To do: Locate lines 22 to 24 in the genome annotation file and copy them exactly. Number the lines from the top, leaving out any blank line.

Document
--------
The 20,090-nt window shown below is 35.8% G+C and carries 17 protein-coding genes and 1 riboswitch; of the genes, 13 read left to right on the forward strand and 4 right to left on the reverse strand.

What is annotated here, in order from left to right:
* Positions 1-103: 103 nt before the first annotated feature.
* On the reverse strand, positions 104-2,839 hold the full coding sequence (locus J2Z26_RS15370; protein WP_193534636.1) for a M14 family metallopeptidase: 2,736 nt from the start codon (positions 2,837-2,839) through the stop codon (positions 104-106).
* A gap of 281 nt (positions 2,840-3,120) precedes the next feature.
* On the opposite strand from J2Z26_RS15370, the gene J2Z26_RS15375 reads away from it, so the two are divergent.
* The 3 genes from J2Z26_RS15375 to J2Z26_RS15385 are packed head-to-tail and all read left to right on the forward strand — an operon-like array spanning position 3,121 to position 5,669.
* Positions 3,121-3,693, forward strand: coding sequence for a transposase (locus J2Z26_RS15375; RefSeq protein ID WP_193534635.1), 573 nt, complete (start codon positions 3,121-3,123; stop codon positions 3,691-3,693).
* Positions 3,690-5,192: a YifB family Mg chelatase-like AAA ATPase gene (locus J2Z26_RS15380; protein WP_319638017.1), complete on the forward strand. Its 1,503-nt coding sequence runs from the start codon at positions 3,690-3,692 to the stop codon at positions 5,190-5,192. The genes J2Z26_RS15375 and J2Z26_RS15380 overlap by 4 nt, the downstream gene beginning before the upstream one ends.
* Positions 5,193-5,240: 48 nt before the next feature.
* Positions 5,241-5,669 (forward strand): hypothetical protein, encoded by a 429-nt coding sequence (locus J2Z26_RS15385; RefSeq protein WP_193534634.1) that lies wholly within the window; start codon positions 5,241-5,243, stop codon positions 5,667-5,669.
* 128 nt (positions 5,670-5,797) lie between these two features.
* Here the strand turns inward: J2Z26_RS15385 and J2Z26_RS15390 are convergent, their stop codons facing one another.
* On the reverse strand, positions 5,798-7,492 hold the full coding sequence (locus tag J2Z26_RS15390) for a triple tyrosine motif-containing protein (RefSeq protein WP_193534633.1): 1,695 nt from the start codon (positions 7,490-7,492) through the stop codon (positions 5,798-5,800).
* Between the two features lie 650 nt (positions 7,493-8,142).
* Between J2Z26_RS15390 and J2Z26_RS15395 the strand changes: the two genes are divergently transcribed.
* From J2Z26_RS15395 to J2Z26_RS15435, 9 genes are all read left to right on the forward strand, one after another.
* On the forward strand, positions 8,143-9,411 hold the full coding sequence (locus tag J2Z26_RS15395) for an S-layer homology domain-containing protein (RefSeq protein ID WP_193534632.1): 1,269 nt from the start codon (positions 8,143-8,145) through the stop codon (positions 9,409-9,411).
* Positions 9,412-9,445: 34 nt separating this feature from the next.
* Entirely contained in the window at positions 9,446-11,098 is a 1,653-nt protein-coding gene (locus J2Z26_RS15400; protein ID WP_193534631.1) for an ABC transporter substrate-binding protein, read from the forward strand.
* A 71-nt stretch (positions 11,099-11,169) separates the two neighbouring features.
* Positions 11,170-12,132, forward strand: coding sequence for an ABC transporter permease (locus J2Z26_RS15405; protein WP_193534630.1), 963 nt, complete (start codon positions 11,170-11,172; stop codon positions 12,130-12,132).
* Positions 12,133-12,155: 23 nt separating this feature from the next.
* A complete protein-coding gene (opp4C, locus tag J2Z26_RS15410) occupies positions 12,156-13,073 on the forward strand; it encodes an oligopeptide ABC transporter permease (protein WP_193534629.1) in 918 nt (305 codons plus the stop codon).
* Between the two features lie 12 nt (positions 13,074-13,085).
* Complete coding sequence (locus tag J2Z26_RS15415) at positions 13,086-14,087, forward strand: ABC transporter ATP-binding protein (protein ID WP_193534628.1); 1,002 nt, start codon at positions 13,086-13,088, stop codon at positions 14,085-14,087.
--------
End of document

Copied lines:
* Positions 11,170-12,132, forward strand: coding sequence for an ABC transporter permease (locus J2Z26_RS15405; protein WP_193534630.1), 963 nt, complete (start codon positions 11,170-11,172; stop codon positions 12,130-12,132).
* Positions 12,133-12,155: 23 nt separating this feature from the next.
* A complete protein-coding gene (opp4C, locus tag J2Z26_RS15410) occupies positions 12,156-13,073 on the forward strand; it encodes an oligopeptide ABC transporter permease (protein WP_193534629.1) in 918 nt (305 codons plus the stop codon).